The first known use of Holocaust money was in the Lodz ghetto in Poland in 1940. Over the next five years, the Nazis introduced currencies in concentration camps and other ghettos in Germany and occupied Poland, Czechoslovakia and the Netherlands. Each camp or ghetto had its own currency — with unique denominations and designs — to be used only within its gates.
Natale said Holocaust money was part of a complex economic system that served to strip European Jewry of its resources and further the Nazis’ genocidal aims. Jews could redeem the money under Nazi regulations or through black markets for food, clothes and other goods.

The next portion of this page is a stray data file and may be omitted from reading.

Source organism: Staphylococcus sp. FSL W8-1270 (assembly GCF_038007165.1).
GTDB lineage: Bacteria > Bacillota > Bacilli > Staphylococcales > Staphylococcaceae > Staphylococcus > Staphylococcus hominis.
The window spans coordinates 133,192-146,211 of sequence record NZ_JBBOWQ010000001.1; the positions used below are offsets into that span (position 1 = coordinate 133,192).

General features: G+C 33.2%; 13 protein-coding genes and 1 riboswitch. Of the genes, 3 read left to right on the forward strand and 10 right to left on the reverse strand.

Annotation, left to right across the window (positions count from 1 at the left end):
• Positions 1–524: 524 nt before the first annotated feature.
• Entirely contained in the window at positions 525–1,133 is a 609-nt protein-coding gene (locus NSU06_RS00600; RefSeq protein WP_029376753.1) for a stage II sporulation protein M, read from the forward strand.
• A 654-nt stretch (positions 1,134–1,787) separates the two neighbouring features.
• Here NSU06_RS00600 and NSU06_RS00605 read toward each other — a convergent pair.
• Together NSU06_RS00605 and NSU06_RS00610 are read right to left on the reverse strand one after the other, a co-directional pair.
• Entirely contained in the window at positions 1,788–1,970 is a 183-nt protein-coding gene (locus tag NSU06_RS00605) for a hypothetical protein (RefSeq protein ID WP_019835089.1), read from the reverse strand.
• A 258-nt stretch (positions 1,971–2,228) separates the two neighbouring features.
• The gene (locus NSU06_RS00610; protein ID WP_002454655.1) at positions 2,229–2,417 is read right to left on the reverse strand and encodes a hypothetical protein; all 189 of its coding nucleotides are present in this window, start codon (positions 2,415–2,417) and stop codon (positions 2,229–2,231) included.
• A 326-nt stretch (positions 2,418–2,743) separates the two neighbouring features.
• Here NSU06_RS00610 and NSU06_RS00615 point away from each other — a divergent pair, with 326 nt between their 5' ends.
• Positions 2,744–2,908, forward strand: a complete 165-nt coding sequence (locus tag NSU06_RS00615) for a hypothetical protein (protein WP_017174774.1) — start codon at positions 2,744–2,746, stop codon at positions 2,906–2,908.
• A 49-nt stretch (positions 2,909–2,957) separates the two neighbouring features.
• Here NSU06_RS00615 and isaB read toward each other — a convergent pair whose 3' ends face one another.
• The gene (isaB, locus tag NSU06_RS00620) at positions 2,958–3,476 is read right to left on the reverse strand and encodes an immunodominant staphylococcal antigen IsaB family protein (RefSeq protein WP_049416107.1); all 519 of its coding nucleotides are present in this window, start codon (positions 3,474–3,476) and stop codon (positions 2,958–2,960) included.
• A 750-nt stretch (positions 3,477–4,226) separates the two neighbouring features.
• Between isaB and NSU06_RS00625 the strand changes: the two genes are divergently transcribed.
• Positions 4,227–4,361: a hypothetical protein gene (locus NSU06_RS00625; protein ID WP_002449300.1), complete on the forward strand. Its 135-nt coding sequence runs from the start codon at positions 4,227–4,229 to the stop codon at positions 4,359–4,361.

In concentration camps, Nazi officials and some factory owners paid Jewish slave laborers “bonuses” in the currencies to make them work harder. Thousands of Jews were worked to death during the Holocaust.
In ghettos, currencies served to compensate Jews when Nazi officials confiscated their valuables and cash. While ghetto residents relied on food rations, there was never enough to eat, and cash could be the difference between life and death. Coins in the Lodz ghetto
were made of a flammable alloy and sometimes used as fuel.
The ghetto currencies also served to mark the Jews who carried them, putting them at risk if they left the ghettos, where they were legally required to stay.
– Concentration Camp Currency Unearthed by Researchers, by Penny Schwartz, Forward.com